Tuesday, April 11, 2023

Following Wycliffe's Example


"We study the Bible because it is the whole counsel of God."

John Wycliffe lived during the 1300s and could be considered the original Reformer. He rejected some of the core teachings of the Roman Catholic Church from a perspective that appealed to the Bible alone as his authority. He believed that God's book in the hands of God's people was a goal of paramount importance. Writing for Tabletalk Magazine, Stephen Nichols has done a great job summarizing Wycliffe's life and influence:

In 1378, Wycliffe wrote On the Truth of Sacred Scripture. Here we see the beginnings of the doctrine so crucial to the Reformation: sola Scriptura (Scripture alone). In this work, Wycliffe makes the case that all Christians have a right to the Word of God in their own language. Wycliffe so believed in this principle that he devoted his later years to translating the Latin Vulgate text into Middle English. He was joined by others, such as Nicholas of Hereford and John Purvey. These labors culminated in what would come to be Wycliffe's crowning achievement—the Wycliffe Bible.

The Wycliffe Bible consisted of hand-copied manuscripts—hundreds of them. They were put into service by Wycliffe’s troupe of pastors, the so-called poor priests. They had very little to their name, and they likely were not all that impressive looking. A friend of Wycliffe once described him as having a “spare, ill, emaciated frame.” His poor priests likely fared no better. But they had copies of the Bible.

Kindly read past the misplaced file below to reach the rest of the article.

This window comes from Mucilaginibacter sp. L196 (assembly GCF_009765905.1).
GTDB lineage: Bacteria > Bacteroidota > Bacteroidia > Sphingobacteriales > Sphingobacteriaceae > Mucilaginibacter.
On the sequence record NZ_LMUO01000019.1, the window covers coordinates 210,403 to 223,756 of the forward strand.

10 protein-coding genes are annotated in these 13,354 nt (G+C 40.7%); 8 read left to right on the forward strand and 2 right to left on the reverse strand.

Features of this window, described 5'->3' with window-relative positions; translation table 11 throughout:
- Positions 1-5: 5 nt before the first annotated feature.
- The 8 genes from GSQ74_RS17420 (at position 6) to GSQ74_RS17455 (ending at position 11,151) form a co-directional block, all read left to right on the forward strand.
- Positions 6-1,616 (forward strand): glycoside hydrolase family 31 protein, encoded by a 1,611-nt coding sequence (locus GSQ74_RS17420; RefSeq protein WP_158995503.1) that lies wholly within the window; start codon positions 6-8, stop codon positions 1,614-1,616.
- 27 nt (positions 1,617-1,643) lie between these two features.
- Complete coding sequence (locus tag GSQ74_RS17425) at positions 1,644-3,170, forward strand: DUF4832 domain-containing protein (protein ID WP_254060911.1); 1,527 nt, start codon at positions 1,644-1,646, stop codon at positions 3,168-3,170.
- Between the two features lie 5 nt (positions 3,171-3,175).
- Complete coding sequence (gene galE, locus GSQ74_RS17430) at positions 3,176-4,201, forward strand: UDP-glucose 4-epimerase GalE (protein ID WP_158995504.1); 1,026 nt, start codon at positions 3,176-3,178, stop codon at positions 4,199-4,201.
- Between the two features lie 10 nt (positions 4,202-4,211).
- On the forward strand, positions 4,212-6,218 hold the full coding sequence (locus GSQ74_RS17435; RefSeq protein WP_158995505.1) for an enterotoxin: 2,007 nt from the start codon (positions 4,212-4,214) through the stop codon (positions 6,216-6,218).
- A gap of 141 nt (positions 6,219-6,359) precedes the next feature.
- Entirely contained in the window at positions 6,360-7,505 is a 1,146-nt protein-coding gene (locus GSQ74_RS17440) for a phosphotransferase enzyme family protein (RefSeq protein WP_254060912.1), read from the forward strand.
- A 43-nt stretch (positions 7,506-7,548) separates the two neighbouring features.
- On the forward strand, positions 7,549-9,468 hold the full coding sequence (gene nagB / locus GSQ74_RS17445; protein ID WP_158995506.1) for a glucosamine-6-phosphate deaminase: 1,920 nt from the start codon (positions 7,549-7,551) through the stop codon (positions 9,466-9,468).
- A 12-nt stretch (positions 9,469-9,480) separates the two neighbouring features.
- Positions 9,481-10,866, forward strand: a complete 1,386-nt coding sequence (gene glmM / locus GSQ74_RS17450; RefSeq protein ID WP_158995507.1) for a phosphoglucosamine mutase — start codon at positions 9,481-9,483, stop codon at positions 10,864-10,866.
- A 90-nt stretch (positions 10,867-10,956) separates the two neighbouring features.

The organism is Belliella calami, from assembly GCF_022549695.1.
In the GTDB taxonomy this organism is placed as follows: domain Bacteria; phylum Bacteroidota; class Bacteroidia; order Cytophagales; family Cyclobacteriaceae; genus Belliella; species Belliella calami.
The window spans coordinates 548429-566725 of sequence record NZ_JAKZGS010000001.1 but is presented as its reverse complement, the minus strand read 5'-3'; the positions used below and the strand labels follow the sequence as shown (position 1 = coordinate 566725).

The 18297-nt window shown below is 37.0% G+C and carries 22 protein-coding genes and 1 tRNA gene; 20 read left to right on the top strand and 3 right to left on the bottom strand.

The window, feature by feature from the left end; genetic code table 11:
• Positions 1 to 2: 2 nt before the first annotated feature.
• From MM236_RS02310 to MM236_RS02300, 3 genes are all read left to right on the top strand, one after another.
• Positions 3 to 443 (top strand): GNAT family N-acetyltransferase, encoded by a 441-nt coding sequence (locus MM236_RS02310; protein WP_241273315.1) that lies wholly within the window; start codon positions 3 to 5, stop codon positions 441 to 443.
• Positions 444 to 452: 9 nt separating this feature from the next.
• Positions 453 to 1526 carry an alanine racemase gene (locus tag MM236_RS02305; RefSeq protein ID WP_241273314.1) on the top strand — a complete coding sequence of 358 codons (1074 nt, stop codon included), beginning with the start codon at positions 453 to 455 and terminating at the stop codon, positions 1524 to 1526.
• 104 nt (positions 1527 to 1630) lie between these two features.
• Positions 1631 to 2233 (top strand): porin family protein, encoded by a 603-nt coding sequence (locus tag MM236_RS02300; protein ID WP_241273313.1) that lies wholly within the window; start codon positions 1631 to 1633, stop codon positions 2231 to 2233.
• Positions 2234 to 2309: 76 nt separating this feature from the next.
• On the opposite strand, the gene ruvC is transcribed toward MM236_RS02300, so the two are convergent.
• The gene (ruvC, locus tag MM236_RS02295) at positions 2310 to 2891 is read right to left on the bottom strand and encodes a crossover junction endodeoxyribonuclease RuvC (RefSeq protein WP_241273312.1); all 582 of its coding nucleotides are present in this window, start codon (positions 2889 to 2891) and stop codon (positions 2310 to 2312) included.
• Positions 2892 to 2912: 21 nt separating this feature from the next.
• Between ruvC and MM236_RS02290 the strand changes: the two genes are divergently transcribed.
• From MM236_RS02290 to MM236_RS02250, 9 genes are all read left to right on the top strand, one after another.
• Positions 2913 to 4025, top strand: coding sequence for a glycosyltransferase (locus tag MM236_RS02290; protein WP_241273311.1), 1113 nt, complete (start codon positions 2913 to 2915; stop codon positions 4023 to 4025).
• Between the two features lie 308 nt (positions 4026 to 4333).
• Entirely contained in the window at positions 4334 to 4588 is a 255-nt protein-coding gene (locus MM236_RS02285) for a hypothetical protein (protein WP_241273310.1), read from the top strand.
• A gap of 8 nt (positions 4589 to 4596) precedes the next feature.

These preachers came to be called Lollards. Soon that term was expanded to apply to those who followed Wycliffe’s teachings. The Lollards grew and grew. “Every second man that you meet,” the saying went, “is a Lollard.”

Lollard is a Dutch word meaning “to mumble“ or “to murmur.“ Since Wycliffe’s followers were preaching and reading the Bible in English, not in Latin, they were derided as mumblers and murmurers. But they weren’t mumbling. They were speaking the truth. The Lollards even had their Wittenberg Door moment, nailing a petition to the doors of Parliament’s Westminster Hall in 1395. The Lollards extended Wycliffe's influence well beyond his lifetime, and even on into the British Reformation of the sixteenth century.

While attending church on December 28, 1384, Wycliffe suffered a severe stroke, his second. He died two days later. Post tenebras lux—“after darkness, light”—is the slogan representing the Reformation at Calvin’s Geneva. The sun did rise in the Reformation of the sixteenth century, and the light of the gospel chased the darkness away. But we can all be grateful for the pioneering efforts of the fourteenth century Oxford scholar John Wycliffe, the Morning Star of the Reformation.

May we cherish Scripture the same way Wycliffe and his troupe of pastors did!

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